Olivia Rodrigo Delights Fans as ‘Sour’ Tour Comes to Chicago

In the often contrived world of popular music, it’s rare to catch a rising star touring within the confines of an intimate venue like a club or theater.

Today’s acts are designed to be placed immediately in stadiums or arenas, rarely given time to find their footing or grow as performers in front of varied audiences on stages of varying sizes.

Which is just a small part of what makes Olivia Rodrigo’s current “Sour” tour so refreshing. The outing, which runs through May before heading to Europe in June, finds the Disney star performing multi-night runs in most cities in mid-sized venues.


On Friday night in Chicago, the first of two sold-out shows in front of 5,000 cheering fans at the Byline Bank Aragon Ballroom, Rodrigo and Gracie Abrams’ opening act thrilled young fans for nearly two and a half hours in the hall. general admission.

“In this place, it really feels like something out of a fairy tale,” Abrams said onstage, taking stock of his surroundings.

Built in 1926, the Moorish-themed Aragon is named after a community in Spain and contains a stunning interior designed to resemble the courtyard of a Spanish castle.


“Chicago! What a crowd!” Rodrigo said coming up on stage. “You waited outside, it’s crazy!”

On Wednesday, the venue posted on social media asking fans to arrive no earlier than three hours before the show while refraining from camping overnight. An hour before the concert, fans lined Lawrence Avenue and Broadway Street in Chicago’s North Side Uptown neighborhood, waiting patiently about half a mile from the venue.

The success of Rodrigo’s first album SOUR was immediate and immense when it was released last year. She wrote or co-wrote all 11 tracks on the album, becoming the only artist to make the top 10 on Billboard’s “Hot 100” chart with her first three singles.


Now triple platinum in America, the album became a worldwide sensation, reaching number one in nearly 20 countries. Rodrigo set and then broke her own streaming records on Spotify and took a well-deserved victory lap two weeks ago at the Grammys, walking away with three of the seven awards she was nominated for.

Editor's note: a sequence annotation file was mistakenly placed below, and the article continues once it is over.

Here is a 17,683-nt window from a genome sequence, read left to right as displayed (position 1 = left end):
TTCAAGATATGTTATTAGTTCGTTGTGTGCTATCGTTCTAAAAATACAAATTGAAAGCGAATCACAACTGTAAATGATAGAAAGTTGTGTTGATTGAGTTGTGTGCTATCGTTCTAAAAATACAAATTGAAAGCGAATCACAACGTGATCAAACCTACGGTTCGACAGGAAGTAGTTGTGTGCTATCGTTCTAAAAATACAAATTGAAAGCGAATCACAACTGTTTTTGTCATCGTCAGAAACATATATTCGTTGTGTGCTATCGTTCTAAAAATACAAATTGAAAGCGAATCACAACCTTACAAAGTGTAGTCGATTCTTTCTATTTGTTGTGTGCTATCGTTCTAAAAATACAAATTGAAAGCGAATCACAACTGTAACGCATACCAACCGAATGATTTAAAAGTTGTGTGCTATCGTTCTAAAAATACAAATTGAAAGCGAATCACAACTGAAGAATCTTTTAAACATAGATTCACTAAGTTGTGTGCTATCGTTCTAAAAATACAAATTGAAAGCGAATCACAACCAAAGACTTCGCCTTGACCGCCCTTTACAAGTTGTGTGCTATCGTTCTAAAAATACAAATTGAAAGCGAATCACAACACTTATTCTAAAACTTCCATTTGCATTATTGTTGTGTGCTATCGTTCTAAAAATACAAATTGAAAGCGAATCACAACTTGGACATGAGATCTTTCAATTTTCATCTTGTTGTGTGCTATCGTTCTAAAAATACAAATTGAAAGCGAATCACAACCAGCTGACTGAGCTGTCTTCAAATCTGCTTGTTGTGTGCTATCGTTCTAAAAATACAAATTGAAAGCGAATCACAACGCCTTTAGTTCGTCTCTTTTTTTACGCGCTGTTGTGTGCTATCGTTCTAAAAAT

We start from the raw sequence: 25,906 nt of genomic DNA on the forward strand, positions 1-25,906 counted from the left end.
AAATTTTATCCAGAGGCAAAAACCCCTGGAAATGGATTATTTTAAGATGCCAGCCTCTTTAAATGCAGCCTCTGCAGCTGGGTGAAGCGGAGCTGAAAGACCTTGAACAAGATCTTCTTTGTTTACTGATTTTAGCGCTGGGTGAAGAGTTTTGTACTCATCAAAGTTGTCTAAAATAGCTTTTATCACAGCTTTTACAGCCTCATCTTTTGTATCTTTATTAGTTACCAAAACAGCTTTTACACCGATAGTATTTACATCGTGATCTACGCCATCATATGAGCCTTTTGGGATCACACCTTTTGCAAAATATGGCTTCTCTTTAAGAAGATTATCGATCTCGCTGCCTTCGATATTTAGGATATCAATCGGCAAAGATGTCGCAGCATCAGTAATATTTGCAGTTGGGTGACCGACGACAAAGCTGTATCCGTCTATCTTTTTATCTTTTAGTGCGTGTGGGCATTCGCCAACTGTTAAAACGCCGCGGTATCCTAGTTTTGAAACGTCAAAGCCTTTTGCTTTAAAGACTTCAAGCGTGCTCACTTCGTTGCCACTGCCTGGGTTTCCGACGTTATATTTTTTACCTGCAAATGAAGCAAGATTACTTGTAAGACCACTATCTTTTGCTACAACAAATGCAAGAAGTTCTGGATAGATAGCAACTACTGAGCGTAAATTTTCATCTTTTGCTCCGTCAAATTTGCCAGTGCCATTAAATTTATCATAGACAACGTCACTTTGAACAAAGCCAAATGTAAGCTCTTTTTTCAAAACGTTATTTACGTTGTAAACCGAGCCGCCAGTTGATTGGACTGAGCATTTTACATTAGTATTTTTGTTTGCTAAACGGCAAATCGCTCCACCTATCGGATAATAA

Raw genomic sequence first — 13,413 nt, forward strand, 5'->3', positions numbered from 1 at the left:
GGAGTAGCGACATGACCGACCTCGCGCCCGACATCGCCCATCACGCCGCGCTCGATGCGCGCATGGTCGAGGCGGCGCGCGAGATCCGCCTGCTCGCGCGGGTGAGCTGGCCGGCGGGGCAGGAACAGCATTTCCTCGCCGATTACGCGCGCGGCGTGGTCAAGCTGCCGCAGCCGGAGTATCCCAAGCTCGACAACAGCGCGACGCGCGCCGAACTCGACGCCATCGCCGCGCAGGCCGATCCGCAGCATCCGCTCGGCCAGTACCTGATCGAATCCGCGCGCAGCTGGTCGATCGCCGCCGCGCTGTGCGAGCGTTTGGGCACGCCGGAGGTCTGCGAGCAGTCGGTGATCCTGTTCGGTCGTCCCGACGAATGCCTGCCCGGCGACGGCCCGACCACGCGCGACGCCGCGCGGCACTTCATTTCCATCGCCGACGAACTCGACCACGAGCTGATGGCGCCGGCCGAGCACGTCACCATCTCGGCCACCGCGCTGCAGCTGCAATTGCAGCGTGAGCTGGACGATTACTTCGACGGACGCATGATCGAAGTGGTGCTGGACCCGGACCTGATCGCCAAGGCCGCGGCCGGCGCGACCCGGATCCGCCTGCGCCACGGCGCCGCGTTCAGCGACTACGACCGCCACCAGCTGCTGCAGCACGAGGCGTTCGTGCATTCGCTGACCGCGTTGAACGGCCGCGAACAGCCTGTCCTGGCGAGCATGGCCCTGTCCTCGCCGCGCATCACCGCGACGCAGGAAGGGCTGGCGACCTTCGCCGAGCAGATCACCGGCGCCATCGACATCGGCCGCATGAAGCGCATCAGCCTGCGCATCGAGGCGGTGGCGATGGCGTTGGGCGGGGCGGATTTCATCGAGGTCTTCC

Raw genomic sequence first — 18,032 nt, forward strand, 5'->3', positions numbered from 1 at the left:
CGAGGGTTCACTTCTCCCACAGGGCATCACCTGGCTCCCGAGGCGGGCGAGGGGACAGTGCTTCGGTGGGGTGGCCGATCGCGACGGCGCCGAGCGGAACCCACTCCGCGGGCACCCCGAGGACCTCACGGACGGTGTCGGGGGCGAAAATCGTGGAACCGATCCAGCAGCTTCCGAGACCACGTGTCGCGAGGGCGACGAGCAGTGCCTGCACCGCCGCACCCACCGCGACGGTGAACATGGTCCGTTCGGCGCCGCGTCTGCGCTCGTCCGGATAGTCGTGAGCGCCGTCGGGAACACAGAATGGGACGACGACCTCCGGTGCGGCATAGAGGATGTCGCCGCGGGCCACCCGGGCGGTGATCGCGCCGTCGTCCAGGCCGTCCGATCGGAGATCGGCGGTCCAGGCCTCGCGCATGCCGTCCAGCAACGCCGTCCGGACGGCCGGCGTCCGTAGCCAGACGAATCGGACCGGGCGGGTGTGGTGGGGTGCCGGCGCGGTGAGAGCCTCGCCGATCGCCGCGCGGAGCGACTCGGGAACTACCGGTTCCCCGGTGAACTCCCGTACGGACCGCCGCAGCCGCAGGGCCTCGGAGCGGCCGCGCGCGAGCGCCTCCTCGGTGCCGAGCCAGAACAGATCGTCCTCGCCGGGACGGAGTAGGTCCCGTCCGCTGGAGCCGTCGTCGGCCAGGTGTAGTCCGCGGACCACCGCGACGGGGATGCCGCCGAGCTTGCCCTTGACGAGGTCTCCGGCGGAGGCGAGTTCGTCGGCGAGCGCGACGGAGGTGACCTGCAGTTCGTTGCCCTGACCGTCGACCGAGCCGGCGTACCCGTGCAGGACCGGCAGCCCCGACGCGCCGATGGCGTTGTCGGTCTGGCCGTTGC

Recently named one of the Forbes 30 Under 30, 19-year-old Rodrigo has also proven to be a savvy businesswoman, striking a deal with her record label that gives her ownership of her masters.

“It’s my niece’s first concert! I think this is the best possible concert for her first gig,” a fan named Mimi told Aragon. “My sister plays it in the car to the point where the three of us sing out loud. And she’s too cool for school. So whatever my sister listens to and listens to, I’m automatically going to think is awesome.


Rodrigo, backed by a formidable four-piece band, sat down at the piano on Friday to deliver her debut single “driver’s license.” “I wrote this song about driving through the suburbs crying…” the singer said, describing the hit’s origins, barely audible above the screams as the crowd lost its collective spirit. Opening with just vocals and piano, the guitar quickly dipped low. “Sing! the star said, cheering on a crowd that didn’t seem to need such instruction.

A sea of ​​phones was visible from Aragon’s balcony, with delighted fans capturing almost every moment. Priced at just $20 for tour posters, merchandise prices seemed reasonable and sales were brisk Friday in Chicago.


Rodrigo opened the solo for “hope ur ok” on acoustic guitar after a cover of Avril Lavigne’s “Complicated”, one of the two covers performed Friday in Chicago. His rendition of “Seether,” by Chicago alternative rockers Veruca Salt, was particularly appropriate Friday in the Windy City.

Frequently referred to as the major voice of Gen Z, Rodrigo’s uplifting music doubled as all-hands singing throughout the evening.

“I just broke up with it,” said a young viewer named Abby from the southern suburbs of Chicago. “It’s the emotions in the songs. It happens. But I felt the songs ten times stronger. It was worth it.”


A disco ball dropped as the cutting guitar rang out throughout an arena-ready anthem. ‘happier’ was one of the first highlights of the first night at Aragon. Rodrigo scaled the risers flanking either side of the otherwise sparsely adorned stage, eventually taking a seat with her legs dangling as she reached out to accept flowers from the fans in front before stopping for a selfie with the crowd crowded.

“So this song is technically not on SOUR…” Rodrigo said before being drowned out by the enraged Chicago crowd. Revisit High School Musical: The Musical: The Seriesshe delivered “All I Want”, before returning to the piano for “traitor”.

The cover of SOUR album finds Rodrigo adorned with stickers. On Friday night, she applied stickers of the Chicago flag and the Cloud Gate sculpture to onstage equipment, placing them near stickers from some of the other cities she performed in on this tour.


“You are incredible,” said Rodrigo Friday from the top of his piano, introducing his group. “I just have a question for you…” the singer said, setting up the closing number for the main set. “Do you have deja vu?” she asked rhetorically to deafening cries.

“I was here last month and it was the best show of the tour,” Gracie Abrams said opening act, warming up the Chicago crowd with a reference to a recent performance by her at Chicago’s Metro. “Welcome to the ‘Sour’ Tour!” said the singer. “Being a part of that in a tiny way is like the joy of my life.”


Abrams led the crowd in wishing a young fan a happy birthday at the start of a 40-minute set that saw her backed by a drummer and guitarist.

Opening with the ethereal sounds of “Feels Like”, Abrams closed the set by manipulating the keyboards on “I Miss You, I’m Sorry”.

“Olivia is a gem,” Abrams said onstage Friday. “We owe him a lot of love.”

Herman C. Harkins